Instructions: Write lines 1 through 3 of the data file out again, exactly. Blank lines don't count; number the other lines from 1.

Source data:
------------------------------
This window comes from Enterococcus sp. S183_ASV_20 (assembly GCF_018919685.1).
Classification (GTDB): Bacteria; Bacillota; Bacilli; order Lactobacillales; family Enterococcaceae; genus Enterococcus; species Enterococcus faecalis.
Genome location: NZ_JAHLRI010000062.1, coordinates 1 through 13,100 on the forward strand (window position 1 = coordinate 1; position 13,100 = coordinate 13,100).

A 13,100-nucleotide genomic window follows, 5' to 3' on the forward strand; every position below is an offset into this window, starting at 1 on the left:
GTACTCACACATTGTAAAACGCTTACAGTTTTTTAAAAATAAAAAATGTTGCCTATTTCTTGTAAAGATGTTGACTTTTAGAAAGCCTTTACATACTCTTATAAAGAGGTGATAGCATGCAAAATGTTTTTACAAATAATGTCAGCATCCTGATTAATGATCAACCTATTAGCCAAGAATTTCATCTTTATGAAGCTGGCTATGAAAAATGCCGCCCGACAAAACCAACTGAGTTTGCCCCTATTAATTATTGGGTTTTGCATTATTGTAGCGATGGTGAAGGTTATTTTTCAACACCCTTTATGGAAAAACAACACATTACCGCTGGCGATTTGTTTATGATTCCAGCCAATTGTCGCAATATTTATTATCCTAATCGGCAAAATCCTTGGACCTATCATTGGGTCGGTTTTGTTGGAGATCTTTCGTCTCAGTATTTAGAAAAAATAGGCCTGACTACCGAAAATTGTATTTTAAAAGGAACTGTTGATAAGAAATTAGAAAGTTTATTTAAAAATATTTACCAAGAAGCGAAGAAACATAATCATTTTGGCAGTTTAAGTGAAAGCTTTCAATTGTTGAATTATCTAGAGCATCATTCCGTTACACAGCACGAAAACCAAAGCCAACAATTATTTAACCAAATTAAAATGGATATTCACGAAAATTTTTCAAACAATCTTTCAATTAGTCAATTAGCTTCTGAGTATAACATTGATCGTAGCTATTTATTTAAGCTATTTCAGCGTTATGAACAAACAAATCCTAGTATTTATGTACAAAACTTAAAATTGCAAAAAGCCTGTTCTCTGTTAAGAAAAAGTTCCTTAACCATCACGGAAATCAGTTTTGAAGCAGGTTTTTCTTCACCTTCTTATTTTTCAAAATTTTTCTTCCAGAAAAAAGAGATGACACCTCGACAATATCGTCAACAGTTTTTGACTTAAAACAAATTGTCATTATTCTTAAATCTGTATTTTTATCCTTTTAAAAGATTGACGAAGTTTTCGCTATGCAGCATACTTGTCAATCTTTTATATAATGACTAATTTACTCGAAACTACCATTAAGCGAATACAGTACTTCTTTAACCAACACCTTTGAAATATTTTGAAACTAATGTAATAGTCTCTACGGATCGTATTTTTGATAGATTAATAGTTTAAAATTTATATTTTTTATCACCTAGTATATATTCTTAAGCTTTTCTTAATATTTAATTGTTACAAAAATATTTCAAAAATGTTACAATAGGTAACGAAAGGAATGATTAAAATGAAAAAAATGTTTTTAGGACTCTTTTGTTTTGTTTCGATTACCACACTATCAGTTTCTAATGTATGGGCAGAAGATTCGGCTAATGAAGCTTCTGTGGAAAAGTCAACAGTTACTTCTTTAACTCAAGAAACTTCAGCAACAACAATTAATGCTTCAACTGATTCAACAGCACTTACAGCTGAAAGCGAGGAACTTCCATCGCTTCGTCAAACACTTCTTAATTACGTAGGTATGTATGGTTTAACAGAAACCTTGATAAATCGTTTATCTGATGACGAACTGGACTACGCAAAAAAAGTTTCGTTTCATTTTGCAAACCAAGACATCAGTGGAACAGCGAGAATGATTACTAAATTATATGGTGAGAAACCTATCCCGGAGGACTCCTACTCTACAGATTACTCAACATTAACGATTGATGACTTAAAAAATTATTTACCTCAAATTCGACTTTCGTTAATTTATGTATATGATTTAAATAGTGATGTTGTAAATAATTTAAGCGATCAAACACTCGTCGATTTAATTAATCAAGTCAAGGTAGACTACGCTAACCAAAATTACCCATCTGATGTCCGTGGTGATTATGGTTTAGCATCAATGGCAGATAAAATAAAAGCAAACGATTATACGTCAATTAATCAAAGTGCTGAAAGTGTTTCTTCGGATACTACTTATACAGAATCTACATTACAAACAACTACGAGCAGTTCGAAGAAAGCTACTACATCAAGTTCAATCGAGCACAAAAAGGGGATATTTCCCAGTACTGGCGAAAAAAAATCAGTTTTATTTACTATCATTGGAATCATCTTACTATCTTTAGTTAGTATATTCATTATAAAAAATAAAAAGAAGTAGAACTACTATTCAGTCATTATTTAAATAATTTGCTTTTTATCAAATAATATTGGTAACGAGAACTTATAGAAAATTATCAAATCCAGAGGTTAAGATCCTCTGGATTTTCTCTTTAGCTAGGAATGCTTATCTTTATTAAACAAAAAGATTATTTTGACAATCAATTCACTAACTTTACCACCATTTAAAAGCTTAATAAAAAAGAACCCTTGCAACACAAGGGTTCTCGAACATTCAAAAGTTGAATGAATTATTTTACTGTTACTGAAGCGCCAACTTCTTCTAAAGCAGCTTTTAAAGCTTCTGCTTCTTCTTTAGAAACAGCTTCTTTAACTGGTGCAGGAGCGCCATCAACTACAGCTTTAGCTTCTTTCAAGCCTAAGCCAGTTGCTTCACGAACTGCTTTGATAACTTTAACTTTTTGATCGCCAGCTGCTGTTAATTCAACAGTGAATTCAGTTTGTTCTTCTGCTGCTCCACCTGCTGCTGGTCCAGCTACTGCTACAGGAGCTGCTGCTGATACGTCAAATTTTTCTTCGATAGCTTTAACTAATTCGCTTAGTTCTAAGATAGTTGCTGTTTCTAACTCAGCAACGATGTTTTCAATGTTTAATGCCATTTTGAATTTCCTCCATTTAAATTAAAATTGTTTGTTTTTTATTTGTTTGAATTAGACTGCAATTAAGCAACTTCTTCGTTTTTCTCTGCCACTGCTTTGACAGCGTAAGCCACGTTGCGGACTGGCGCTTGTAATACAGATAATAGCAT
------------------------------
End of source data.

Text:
This window comes from Enterococcus sp. S183_ASV_20 (assembly GCF_018919685.1).
Classification (GTDB): Bacteria; Bacillota; Bacilli; order Lactobacillales; family Enterococcaceae; genus Enterococcus; species Enterococcus faecalis.
Genome location: NZ_JAHLRI010000062.1, coordinates 1 through 13,100 on the forward strand (window position 1 = coordinate 1; position 13,100 = coordinate 13,100).